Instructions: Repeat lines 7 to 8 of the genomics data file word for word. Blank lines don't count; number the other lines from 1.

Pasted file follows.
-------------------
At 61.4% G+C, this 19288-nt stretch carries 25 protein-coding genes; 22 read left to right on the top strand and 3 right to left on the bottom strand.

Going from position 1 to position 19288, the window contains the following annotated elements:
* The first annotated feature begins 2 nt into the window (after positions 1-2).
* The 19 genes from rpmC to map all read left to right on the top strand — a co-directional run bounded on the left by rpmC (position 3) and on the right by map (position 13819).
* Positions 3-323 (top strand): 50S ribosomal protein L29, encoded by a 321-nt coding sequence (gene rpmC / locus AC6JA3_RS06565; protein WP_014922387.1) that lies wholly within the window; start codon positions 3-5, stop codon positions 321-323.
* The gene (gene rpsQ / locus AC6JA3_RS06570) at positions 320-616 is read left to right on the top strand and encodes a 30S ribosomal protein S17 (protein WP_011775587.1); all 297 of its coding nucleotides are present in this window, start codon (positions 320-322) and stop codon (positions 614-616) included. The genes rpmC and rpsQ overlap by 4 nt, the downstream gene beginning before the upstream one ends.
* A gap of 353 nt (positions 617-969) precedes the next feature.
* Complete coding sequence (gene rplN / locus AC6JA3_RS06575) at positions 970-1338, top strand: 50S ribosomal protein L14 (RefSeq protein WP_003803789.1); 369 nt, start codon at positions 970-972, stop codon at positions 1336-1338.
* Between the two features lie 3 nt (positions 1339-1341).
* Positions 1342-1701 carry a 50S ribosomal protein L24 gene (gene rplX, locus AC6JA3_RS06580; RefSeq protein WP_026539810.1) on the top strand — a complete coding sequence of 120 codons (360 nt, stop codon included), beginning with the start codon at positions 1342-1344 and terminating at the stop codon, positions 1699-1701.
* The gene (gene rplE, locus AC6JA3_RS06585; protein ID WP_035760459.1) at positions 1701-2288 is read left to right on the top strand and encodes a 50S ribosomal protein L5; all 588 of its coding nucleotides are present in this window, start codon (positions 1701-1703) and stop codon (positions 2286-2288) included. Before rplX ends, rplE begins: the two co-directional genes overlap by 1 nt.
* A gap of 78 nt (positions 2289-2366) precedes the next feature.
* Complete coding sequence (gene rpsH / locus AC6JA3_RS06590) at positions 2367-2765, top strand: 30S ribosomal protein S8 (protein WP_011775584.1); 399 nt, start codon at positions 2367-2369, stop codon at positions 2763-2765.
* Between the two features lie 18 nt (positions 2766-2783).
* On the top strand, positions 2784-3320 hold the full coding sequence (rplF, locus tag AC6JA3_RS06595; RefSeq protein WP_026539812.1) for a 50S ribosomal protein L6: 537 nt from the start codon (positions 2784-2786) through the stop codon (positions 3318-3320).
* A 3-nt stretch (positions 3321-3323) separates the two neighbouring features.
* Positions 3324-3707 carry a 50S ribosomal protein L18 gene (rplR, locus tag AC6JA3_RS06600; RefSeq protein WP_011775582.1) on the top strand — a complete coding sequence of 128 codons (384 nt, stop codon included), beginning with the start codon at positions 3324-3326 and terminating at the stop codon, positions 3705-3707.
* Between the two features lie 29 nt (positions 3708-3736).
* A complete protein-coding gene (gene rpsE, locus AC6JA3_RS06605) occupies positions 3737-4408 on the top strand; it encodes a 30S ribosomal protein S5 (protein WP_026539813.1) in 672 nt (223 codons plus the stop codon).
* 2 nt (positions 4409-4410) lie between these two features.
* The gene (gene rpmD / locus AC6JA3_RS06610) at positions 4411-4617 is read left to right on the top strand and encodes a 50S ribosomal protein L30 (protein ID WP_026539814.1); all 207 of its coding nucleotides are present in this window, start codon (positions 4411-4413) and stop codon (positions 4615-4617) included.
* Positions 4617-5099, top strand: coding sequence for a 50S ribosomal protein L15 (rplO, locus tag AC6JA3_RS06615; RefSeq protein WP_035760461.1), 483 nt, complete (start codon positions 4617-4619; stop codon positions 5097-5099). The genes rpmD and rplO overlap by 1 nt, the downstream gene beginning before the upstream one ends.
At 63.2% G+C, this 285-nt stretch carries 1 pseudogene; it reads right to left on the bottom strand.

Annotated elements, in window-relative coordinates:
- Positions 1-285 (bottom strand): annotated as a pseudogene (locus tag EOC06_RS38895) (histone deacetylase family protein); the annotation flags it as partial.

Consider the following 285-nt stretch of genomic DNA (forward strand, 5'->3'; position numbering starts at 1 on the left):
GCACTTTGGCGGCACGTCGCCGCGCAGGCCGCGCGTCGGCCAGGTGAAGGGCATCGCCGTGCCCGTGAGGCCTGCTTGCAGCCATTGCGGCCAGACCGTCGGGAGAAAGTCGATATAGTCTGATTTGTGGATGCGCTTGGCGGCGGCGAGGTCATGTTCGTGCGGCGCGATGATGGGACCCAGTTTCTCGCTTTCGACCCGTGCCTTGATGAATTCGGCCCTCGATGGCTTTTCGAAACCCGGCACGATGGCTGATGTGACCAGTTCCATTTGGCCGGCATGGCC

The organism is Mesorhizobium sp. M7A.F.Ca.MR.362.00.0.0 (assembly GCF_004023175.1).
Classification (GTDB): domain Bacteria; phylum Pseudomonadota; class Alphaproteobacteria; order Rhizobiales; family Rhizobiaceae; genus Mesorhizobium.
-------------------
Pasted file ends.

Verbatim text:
* A gap of 353 nt (positions 617-969) precedes the next feature.
* Complete coding sequence (gene rplN / locus AC6JA3_RS06575) at positions 970-1338, top strand: 50S ribosomal protein L14 (RefSeq protein WP_003803789.1); 369 nt, start codon at positions 970-972, stop codon at positions 1336-1338.